You could probably get away without building a virtual R71.40, and performing the export on the live box. We didn't want to do anything at all to the live manager though, so we opted to build a virtual replica. Turns out this will also come in handy when we run through upgrading the gateways in the coming weeks, because we can virtualise the entire thing. You could also probably get away without the 77.20 box too...but again this was good for practice run-throughs and will be handy when we do the gateways.

We made the new virtual R71.40 a full replica of our existing manager by running a standard restore of one of our recent nightly backups. For the actual implementation we took one from as close before as we could get away with - this meant "hand amending" the minimal amount of rules we could. It's pretty simple - make sure a cpconfig has already been ran to install the same products as the existing server, then drop the backup file into /var/CPbackup/backups and type "restore".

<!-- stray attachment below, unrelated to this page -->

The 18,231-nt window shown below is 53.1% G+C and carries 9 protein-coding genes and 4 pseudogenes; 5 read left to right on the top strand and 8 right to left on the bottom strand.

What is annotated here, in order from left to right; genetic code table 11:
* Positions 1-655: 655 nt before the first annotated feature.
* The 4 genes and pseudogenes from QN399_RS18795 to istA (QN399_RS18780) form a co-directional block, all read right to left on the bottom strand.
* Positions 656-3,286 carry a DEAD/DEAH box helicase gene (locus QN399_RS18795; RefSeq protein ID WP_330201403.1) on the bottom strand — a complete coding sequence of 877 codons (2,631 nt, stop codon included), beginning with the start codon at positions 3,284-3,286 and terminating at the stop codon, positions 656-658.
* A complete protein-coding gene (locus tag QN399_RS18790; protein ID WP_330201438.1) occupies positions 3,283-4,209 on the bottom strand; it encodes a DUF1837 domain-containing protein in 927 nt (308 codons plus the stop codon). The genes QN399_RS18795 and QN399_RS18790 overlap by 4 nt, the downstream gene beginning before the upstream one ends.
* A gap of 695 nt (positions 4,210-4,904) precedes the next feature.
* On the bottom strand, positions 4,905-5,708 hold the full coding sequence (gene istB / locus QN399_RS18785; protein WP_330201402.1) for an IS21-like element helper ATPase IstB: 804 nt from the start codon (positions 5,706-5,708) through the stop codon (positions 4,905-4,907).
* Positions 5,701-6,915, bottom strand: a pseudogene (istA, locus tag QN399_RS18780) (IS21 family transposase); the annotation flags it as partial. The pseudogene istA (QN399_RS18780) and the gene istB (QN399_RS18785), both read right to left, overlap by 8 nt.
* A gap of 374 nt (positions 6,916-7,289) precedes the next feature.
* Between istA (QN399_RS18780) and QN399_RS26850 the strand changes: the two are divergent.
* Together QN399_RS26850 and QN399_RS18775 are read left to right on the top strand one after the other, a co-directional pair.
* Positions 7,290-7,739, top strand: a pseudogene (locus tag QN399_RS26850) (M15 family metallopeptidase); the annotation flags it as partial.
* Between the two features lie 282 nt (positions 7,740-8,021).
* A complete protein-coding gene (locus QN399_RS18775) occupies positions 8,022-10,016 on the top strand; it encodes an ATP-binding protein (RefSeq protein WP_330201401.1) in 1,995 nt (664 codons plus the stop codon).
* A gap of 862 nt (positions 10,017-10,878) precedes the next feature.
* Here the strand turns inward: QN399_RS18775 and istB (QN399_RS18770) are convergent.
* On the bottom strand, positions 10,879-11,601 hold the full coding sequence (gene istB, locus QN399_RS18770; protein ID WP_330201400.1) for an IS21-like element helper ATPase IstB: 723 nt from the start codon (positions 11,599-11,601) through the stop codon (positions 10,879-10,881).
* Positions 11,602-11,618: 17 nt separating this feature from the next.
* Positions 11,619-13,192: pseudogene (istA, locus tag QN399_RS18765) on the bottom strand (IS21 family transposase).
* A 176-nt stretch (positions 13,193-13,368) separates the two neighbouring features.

On the R75.40 VM, all that needs to be done is the first time wizard via the web GUI - again installing the same products as required.

Now, starting on the 75.20 box, log on and cd to \$FWDIR/bin. You need to upload the upgrade_tools folder to FTP or similar - I found it convenient to archive it first:

tar -cf upgrade_tools_75.40.tar upgrade_tools/

Once you have the file, you need to log on to the 71.40 server and FTP it on to there. It needs to go into the correct file path, so if you archived it, you could do this:

cd $FWDIR/bin
mv upgrade_tools upgrade_tools_71.40